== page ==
|Article & Photo by Ann Walker|
Often the quantities of herbs used in these studies are far higher than used in clinical practice or in over-the-counter products. Actually, the likelihood of herb-drug interaction is low with normal use of most herbs taken at recommended doses. Unfounded comments and prejudices expressed by scientists often mislead journalists into publishing damaging misinformation on herbal medicine. In particular, surveys of the use of herbs do not equate with drug interactions, despite scientists’ conclusions often pointing that way.
In the case of St John’s wort, we do have clinical (human) evidence of interactions with prescribed drugs. The herb’s use for depression is well supported by clinical trials (well over 30 to date). So much so that the herb provides a very viable alternative to modern antidepressants in many situations and the side effects are much lower. However, a study published in the Lancet in 2000 gave the first indication of how the concurrent use of St John’s wort with certain drugs could lower the level of the drug in the bloodstream (PMID: 10683007).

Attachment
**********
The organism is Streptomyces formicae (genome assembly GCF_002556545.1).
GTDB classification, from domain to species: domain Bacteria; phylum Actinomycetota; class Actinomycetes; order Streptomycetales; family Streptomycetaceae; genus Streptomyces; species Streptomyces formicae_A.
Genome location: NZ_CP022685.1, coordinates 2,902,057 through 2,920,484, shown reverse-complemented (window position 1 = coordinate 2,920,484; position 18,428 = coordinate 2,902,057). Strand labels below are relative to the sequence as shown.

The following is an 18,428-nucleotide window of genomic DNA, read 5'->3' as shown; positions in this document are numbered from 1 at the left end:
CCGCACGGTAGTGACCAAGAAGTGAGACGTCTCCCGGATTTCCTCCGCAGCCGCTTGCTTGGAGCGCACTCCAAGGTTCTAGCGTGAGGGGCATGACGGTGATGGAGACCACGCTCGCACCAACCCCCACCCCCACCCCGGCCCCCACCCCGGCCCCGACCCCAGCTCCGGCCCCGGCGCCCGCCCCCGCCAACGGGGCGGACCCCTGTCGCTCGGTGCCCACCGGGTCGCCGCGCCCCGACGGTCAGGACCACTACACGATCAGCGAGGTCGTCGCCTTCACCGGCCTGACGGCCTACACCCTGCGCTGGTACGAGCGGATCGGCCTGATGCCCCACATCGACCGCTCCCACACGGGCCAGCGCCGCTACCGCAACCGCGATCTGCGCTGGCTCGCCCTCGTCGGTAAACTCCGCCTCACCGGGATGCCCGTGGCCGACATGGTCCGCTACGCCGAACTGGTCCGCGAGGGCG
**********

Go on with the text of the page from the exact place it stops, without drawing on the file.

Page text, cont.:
It was later found that the herb increases particular detoxication pathways in the liver (where there are many such pathways) and thus increases the rate of elimination of drugs which are disposed of by these same pathways. Not all drugs are affected by any means, but there are some important ones that are: cyclosporin, digoxin, warfarin and the contraceptive pill. Despite these known interactions, St John’s wort is a success story. Its use for depression is well founded and quality extract are on sale to the general public, with Traditional Herbal Registration (look for THR on the pack). Each pack containing a comprehensive leaflet stating clearly when it should be not used. As long as you follow these guidelines, St John’s wort remains a very useful herb – not only is it antidepressant, but it is anti-viral, anti-inflammatory and can (alongside other herbs) help with back pain, shingles, anxiety, low vitality and insomnia. I use it a lot in my practice.
PMID = PubMed identifier
Ann Walker PhD, FCPP, MNIMH, RNutr
Course Director DHM